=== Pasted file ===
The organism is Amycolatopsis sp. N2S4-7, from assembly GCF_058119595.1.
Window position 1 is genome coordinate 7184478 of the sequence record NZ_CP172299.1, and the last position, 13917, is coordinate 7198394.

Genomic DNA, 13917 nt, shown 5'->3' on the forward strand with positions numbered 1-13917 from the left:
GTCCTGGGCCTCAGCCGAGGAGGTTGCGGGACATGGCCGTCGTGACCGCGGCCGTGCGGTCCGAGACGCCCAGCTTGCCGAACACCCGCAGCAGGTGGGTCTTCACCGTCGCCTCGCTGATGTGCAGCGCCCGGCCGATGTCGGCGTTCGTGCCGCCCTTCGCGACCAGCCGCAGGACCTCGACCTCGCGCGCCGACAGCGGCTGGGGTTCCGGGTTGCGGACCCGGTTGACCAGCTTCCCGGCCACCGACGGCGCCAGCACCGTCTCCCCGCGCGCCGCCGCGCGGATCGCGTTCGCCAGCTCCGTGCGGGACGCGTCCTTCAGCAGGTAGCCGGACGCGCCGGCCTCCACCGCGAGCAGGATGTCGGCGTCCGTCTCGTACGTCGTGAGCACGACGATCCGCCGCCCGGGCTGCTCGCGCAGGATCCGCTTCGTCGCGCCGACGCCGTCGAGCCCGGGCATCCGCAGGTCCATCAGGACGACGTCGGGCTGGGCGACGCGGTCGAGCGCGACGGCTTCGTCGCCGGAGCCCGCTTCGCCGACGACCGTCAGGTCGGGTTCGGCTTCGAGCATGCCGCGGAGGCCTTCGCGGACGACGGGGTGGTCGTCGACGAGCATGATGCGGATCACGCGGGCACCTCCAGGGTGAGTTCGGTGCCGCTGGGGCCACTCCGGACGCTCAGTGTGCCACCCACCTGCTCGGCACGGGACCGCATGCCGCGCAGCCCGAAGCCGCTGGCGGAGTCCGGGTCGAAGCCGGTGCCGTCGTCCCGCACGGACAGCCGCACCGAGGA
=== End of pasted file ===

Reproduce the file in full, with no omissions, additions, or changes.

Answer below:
The organism is Amycolatopsis sp. N2S4-7, from assembly GCF_058119595.1.
Window position 1 is genome coordinate 7184478 of the sequence record NZ_CP172299.1, and the last position, 13917, is coordinate 7198394.

Genomic DNA, 13917 nt, shown 5'->3' on the forward strand with positions numbered 1-13917 from the left:
GTCCTGGGCCTCAGCCGAGGAGGTTGCGGGACATGGCCGTCGTGACCGCGGCCGTGCGGTCCGAGACGCCCAGCTTGCCGAACACCCGCAGCAGGTGGGTCTTCACCGTCGCCTCGCTGATGTGCAGCGCCCGGCCGATGTCGGCGTTCGTGCCGCCCTTCGCGACCAGCCGCAGGACCTCGACCTCGCGCGCCGACAGCGGCTGGGGTTCCGGGTTGCGGACCCGGTTGACCAGCTTCCCGGCCACCGACGGCGCCAGCACCGTCTCCCCGCGCGCCGCCGCGCGGATCGCGTTCGCCAGCTCCGTGCGGGACGCGTCCTTCAGCAGGTAGCCGGACGCGCCGGCCTCCACCGCGAGCAGGATGTCGGCGTCCGTCTCGTACGTCGTGAGCACGACGATCCGCCGCCCGGGCTGCTCGCGCAGGATCCGCTTCGTCGCGCCGACGCCGTCGAGCCCGGGCATCCGCAGGTCCATCAGGACGACGTCGGGCTGGGCGACGCGGTCGAGCGCGACGGCTTCGTCGCCGGAGCCCGCTTCGCCGACGACCGTCAGGTCGGGTTCGGCTTCGAGCATGCCGCGGAGGCCTTCGCGGACGACGGGGTGGTCGTCGACGAGCATGATGCGGATCACGCGGGCACCTCCAGGGTGAGTTCGGTGCCGCTGGGGCCACTCCGGACGCTCAGTGTGCCACCCACCTGCTCGGCACGGGACCGCATGCCGCGCAGCCCGAAGCCGCTGGCGGAGTCCGGGTCGAAGCCGGTGCCGTCGTCCCGCACGGACAGCCGCACCGAGGA